The U.K. must focus on cutting delays in its high-speed-rail project and speed up some of the line’s stages to keep costs and uncertainty down, according to a report by HS2 Ltd. chairman David Higgins.
“Put simply, the shorter the timescale, and the more certainty about the timescale, the lower the costs will be,” Higgins said in the report, published today. “Less inflation is imported into the project, and contractors can achieve greater economies of scale because they can plan ahead.”
The report was commissioned by Prime Minister David Cameron to examine ways to keep costs of the 50 billion-pound ($83 billion) project down amid mounting opposition. The opposition Labour Party has suggested it may scrap the project if elected in 2015 and if costs prove excessive. Residents and businesses in affected areas challenged HS2 on environmental grounds in a case appealed to and rejected by the High Court.
Labour will support the bill when it is brought to parliament “because of the capacity constraints too many commuters on our railways face,” the party’s transport spokeswoman, Mary Creagh, said in a statement.
The proposed 335 miles (540 kilometers) of track will run from London to Birmingham, central England, and then split to link in Manchester, Sheffield and Leeds. HS2 trains would reach speeds as high as 225 miles an hour. The first phase, to the West Midlands, is scheduled to be completed in 2026, with a second phase planned to Leeds and Manchester, and eventually to Scotland. Construction is due to start in 2017.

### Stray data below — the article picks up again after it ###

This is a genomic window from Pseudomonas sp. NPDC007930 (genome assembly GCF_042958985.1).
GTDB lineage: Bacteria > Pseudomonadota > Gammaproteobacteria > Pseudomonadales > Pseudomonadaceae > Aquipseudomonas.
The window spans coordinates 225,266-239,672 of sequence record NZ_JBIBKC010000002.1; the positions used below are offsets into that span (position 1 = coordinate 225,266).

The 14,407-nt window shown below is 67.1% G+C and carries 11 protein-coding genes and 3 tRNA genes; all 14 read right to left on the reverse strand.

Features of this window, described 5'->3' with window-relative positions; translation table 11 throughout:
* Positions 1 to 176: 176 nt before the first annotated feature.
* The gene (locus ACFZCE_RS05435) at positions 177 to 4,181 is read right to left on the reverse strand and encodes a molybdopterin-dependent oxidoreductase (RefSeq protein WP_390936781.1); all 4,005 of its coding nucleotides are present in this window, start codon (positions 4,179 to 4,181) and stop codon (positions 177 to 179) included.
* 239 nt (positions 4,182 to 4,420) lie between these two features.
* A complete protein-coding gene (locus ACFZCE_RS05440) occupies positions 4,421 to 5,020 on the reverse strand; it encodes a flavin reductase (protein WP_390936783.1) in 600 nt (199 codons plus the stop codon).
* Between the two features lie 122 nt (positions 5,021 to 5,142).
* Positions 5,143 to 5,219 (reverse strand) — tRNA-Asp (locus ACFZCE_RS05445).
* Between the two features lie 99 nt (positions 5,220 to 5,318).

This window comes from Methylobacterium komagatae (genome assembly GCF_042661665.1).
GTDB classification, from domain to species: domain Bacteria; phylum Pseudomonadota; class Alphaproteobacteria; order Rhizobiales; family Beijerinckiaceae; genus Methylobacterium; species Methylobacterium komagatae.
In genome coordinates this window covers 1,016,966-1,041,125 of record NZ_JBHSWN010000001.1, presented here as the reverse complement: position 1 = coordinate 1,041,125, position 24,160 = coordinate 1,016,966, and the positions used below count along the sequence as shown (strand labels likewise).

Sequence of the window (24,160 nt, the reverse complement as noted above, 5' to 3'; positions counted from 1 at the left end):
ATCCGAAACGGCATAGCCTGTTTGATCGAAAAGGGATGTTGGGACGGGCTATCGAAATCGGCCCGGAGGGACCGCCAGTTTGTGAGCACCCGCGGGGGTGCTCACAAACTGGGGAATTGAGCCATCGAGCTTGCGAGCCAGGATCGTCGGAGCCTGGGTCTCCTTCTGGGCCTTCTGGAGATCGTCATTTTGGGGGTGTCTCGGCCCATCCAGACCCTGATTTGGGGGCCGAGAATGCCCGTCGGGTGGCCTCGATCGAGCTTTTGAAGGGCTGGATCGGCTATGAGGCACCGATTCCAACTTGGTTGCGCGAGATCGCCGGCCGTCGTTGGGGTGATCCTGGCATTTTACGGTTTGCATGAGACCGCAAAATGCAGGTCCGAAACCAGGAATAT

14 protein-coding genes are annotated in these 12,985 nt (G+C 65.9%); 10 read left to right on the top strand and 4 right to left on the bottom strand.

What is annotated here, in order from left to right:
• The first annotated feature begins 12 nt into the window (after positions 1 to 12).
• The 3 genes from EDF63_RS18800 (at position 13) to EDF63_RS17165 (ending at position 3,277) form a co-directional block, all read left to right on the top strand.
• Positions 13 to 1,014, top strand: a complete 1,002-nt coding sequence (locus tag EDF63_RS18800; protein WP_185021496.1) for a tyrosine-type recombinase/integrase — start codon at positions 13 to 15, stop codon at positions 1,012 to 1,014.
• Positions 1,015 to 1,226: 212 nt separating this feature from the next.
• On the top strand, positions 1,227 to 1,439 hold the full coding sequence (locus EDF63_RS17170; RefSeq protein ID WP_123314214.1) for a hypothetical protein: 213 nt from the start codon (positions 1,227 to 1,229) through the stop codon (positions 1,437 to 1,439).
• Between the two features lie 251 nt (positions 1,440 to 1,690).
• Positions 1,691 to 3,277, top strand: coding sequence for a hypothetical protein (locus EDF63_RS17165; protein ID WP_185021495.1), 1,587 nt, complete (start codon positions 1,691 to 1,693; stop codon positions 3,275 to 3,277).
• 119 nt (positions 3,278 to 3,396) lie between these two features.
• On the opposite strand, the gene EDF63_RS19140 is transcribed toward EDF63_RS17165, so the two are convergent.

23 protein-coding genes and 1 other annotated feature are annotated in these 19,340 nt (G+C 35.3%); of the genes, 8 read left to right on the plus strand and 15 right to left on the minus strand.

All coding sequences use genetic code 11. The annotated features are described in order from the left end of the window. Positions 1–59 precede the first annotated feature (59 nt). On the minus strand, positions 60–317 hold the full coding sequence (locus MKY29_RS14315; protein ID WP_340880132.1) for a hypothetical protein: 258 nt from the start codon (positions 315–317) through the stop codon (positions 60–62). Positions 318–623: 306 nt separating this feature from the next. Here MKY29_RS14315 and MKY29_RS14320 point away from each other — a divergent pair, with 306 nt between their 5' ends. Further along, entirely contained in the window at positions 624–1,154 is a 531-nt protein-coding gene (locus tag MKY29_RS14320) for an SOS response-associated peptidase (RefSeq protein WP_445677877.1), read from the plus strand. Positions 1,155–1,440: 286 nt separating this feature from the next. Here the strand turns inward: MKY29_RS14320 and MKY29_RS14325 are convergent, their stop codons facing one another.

“Additional time spent debating the legislation will translate into extra uncertainty about the construction timescale –- and therefore about its cost,” Higgins said in the report.
The report also says plans for a link at Crewe, in northern England, should be brought forward by six years to 2027. Higgins also questioned current plans to link the HS2 line to an existing high-speed line that runs through Kent, and suggested a more ambitious project to redevelop Euston station in London may be needed.
Higgins didn’t suggest cutting the 21.4 billion-pound cost and the 3 billion pounds allocated for trains for the first phase of the project owing to “the uncertainty over the legislative timetable plus the inherent risks associated with any project at this early stage.” He suggested taking the same approach for the second phase and said the project could be delivered within that budget.
Labour’s Treasury spokesman Ed Balls told the “Andrew Marr Show” yesterday that “there’s no blank check” from Labour for HS2.
“The costs have got to come down, the assumptions have got to be robust,” he said. “If this is not a value-for-money project, it shouldn’t be supported”
Business Secretary Vince Cable told the Observer newspaper yesterday HS2 could help rebalance the economy between London and northern cities.
The report also rejected any cutbacks to planned mitigation measures and to the government’s planned property compensation plan.
To contact the reporter on this story: Svenja O’Donnell in London at firstname.lastname@example.org